For a few hours Wednesday, Bellevue’s Alan Gottlieb, chairman of the Citizens Committee for the Right to Keep and Bear Arms, felt like the guest of honor at a public lynching.
A small fury erupted over a Seattle Times story that reported Gottlieb’s discussions with a state lawmaker over the possibility of supporting so-called “universal background checks” and for many of those screaming for his hide, it appears a fair number of them didn’t read the proverbial small print. That is, they didn’t read beyond the third or fourth paragraph to learn that Gottlieb’s interest was very conditional.
There would have to be exemptions for concealed pistol license holders and for members of gun organizations that hold gun shows and do background checks on their members, and limit gun transactions to those members. An exemption for gun exchanges between family members is also non-negotiable.
And the icing on the cake would be destruction of the state’s pistol registry that is maintained by the Department of Licensing. The story garnered 1,255 comments from readers, which must approach some kind of record.
But then in mid-afternoon, the tide changed. Gottlieb decided it was necessary to explain what he was up to, and this column reported the situation. And then messages began appearing in the CCRKBA e-mail inbox.
One Vancouver resident wrote, “Thank you for speaking to me via phone on 2/20/13 regarding CCRCBA negotiating HB-1588. Though I don't think we should negotiate with the anti-gunners, I understand your point of view. You and I are on the same team. I think the key is for all the pro gun groups (CCRKBA, NRA, GOA, etc) to not talk bad about each other, even if we have some slight disagreemens on tactics.
“Thanks again for taking the time to speak to a citizen during this busy time protecting gun rights,” the message continued. “Thanks for your help back in 1997 defeating I-676.”
Then there was this, from a Yakima man who had earlier sent Gottlieb a blistering message: “After reviewing the information that came forth from you on HB 1588 I offer my apology in doubting your effort to change the extent of this bill. I hope (you’re) able to accomplish all your efforts on it. Keep up on all the great work you have done. Again, Thank you!”
A man in Texas sent Gottlieb a personal note: “I speak only for myself, and I say "Give 'em Hell, Gottlieb!" I appreciate all that you have done, and continue to do, to regain our lost Rights, and I, for one, am quite proud to be on your side...”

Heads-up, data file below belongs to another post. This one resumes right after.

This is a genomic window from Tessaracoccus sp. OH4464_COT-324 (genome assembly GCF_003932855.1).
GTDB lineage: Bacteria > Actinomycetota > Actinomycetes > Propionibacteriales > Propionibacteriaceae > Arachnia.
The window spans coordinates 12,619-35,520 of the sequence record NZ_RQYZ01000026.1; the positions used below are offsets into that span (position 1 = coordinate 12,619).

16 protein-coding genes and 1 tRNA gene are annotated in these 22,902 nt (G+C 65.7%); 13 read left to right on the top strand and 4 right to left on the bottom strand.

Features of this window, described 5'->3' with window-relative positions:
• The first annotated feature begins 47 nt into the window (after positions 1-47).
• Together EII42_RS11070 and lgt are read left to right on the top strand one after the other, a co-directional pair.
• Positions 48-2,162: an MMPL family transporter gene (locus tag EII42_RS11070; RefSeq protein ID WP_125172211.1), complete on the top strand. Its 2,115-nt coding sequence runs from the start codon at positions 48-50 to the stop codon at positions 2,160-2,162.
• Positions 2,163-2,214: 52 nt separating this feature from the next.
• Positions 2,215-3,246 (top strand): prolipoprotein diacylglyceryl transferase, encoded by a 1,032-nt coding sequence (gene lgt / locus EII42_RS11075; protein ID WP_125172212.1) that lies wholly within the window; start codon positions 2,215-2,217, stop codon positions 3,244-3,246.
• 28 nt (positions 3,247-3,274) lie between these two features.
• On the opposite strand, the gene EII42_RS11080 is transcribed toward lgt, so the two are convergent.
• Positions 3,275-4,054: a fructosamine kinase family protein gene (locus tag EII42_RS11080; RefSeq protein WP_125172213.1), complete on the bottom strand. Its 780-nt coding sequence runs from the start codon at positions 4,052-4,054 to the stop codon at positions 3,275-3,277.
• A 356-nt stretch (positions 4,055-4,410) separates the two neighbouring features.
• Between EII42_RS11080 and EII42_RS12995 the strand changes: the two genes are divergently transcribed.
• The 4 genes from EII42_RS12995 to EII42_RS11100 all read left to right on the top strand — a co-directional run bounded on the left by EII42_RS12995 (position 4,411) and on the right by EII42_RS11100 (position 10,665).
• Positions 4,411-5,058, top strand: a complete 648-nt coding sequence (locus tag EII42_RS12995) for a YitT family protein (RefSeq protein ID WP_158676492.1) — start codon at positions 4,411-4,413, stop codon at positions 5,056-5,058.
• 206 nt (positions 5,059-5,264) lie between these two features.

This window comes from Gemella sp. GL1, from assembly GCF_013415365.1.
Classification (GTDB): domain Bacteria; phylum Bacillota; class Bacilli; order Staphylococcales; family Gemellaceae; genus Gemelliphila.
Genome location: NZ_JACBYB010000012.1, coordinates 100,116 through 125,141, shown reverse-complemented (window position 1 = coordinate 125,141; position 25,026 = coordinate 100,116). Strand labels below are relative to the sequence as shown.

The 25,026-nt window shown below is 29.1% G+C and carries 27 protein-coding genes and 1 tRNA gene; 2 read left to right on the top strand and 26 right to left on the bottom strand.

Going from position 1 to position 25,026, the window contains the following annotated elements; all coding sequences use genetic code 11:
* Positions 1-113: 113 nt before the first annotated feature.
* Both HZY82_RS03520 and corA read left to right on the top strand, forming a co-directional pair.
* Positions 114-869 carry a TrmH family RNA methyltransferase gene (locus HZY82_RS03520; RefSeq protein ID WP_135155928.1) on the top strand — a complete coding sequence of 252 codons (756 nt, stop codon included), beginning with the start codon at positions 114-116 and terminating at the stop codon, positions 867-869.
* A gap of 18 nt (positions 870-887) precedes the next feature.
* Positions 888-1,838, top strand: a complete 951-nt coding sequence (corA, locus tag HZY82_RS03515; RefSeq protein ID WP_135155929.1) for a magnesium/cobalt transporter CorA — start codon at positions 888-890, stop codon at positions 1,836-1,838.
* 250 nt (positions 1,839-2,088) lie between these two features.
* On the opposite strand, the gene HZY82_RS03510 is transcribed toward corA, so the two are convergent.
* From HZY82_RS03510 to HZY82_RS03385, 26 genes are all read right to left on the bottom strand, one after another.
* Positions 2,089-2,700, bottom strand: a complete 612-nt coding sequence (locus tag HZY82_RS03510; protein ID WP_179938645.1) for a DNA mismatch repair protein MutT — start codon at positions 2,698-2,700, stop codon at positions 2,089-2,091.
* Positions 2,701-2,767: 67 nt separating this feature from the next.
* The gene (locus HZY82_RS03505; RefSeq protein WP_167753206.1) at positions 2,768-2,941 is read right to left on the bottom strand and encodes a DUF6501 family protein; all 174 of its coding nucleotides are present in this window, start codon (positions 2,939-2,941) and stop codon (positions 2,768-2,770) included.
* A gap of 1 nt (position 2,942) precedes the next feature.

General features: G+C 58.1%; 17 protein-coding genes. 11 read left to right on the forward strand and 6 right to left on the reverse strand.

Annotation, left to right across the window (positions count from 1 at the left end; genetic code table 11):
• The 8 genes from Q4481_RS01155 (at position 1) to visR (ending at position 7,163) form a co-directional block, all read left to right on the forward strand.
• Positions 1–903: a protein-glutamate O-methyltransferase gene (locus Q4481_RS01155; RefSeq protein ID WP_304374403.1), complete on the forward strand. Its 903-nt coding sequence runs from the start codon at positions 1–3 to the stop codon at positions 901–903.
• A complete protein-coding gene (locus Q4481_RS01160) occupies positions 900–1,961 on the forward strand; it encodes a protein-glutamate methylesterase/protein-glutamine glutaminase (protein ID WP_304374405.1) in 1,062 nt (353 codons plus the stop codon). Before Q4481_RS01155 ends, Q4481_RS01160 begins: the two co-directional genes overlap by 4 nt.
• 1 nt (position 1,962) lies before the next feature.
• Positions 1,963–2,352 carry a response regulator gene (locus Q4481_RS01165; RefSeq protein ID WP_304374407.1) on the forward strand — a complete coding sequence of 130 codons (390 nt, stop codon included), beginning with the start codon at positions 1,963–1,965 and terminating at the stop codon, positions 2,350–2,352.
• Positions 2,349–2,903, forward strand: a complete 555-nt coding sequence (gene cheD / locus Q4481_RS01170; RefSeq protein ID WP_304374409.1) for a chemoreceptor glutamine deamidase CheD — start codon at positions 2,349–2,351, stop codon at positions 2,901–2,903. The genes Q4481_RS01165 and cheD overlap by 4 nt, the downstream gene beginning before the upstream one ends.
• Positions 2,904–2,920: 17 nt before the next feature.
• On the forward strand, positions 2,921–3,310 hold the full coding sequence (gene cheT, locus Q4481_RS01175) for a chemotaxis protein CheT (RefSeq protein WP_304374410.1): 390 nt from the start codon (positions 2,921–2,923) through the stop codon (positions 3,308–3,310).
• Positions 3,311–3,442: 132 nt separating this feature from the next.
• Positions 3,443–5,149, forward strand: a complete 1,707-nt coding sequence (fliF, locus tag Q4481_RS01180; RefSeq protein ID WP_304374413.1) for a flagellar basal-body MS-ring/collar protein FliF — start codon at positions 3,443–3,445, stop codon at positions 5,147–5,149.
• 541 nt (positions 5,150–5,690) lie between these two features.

On the gun rights forums, people began weighing in as well. At WaGuns, one man posted, “The move is Genius.
“Anti-gun, anti-rights, pro-gun control, leftist, police have always denied they want to 'register' and 'confiscate' our firearms,” he said. “But they have been caught right here in Washington doing just that. Every handgun bought through a dealer in Washington state is in a database. Gottlieb has said to put up or shut up, get rid of the database and we will have 'universal' background checks. (CPL holders exempt, family members exempt)
“There is no record keeping requirement for the private seller in this bill, the state is not allowed to keep records. Keep records of what? A certificate saying you passed a background check and you are eligible to buy a gun. It never says that you actually bought the gun. It does not (say) which gun. Depending upon the final language this may be a brilliant move or at least a strong enough move by the pro rights side for the gun control group to vote against 'universal background checks'. Which would be at the least entertaining...”
There is sometimes a tendency in any strong interest group for people to fight amongst themselves harder than they battle their opponents. Gun rights is an emotional issue.
Background checks are a given. An overwhelming majority of Americans, including gun owners, favor some form of check to prevent convicted felons and mentally unstable people from legally buying firearms. It is a given that determined criminals and crazy people will find a way to get guns, but the reasoning appears to be that the checks make it harder.
It appears that once most people took a breath and figured out what Gottlieb is up to, blood pressures have gone down. There remain a relative handful of people for whom such checks are toxic, although they’ve gone through them to get a concealed pistol license and to buy any kind of firearm at retail.
Unless and until Congress and state lawmakers can be convinced to repeal the check laws, the next best thing is to make them palatable and with as little inconvenience as possible. It’s not an ideal situation, but barring some miracle, it’s the situation we will live with.